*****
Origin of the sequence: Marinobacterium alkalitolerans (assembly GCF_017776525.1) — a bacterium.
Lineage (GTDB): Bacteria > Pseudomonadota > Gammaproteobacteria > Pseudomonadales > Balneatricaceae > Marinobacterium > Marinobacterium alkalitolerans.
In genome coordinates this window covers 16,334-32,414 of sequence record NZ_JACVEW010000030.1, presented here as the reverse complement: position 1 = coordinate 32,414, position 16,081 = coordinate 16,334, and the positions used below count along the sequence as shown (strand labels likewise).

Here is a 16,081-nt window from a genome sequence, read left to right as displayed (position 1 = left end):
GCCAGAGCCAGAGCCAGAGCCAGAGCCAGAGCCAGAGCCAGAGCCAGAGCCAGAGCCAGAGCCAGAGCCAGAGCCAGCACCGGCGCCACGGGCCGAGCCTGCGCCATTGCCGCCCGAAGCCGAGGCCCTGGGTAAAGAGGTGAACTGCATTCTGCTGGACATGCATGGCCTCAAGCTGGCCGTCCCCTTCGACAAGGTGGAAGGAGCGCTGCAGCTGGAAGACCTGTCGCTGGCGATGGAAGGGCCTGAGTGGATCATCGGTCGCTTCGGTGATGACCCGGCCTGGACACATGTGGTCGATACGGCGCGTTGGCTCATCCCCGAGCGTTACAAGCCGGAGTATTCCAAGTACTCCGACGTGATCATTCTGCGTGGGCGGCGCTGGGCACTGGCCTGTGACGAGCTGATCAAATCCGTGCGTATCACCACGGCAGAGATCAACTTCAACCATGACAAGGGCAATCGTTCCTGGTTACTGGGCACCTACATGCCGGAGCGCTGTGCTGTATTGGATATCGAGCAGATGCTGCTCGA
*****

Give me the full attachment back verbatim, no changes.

Origin of the sequence: Marinobacterium alkalitolerans (assembly GCF_017776525.1) — a bacterium.
Lineage (GTDB): Bacteria > Pseudomonadota > Gammaproteobacteria > Pseudomonadales > Balneatricaceae > Marinobacterium > Marinobacterium alkalitolerans.
In genome coordinates this window covers 16,334-32,414 of sequence record NZ_JACVEW010000030.1, presented here as the reverse complement: position 1 = coordinate 32,414, position 16,081 = coordinate 16,334, and the positions used below count along the sequence as shown (strand labels likewise).

Here is a 16,081-nt window from a genome sequence, read left to right as displayed (position 1 = left end):
GCCAGAGCCAGAGCCAGAGCCAGAGCCAGAGCCAGAGCCAGAGCCAGAGCCAGAGCCAGAGCCAGAGCCAGAGCCAGCACCGGCGCCACGGGCCGAGCCTGCGCCATTGCCGCCCGAAGCCGAGGCCCTGGGTAAAGAGGTGAACTGCATTCTGCTGGACATGCATGGCCTCAAGCTGGCCGTCCCCTTCGACAAGGTGGAAGGAGCGCTGCAGCTGGAAGACCTGTCGCTGGCGATGGAAGGGCCTGAGTGGATCATCGGTCGCTTCGGTGATGACCCGGCCTGGACACATGTGGTCGATACGGCGCGTTGGCTCATCCCCGAGCGTTACAAGCCGGAGTATTCCAAGTACTCCGACGTGATCATTCTGCGTGGGCGGCGCTGGGCACTGGCCTGTGACGAGCTGATCAAATCCGTGCGTATCACCACGGCAGAGATCAACTTCAACCATGACAAGGGCAATCGTTCCTGGTTACTGGGCACCTACATGCCGGAGCGCTGTGCTGTATTGGATATCGAGCAGATGCTGCTCGA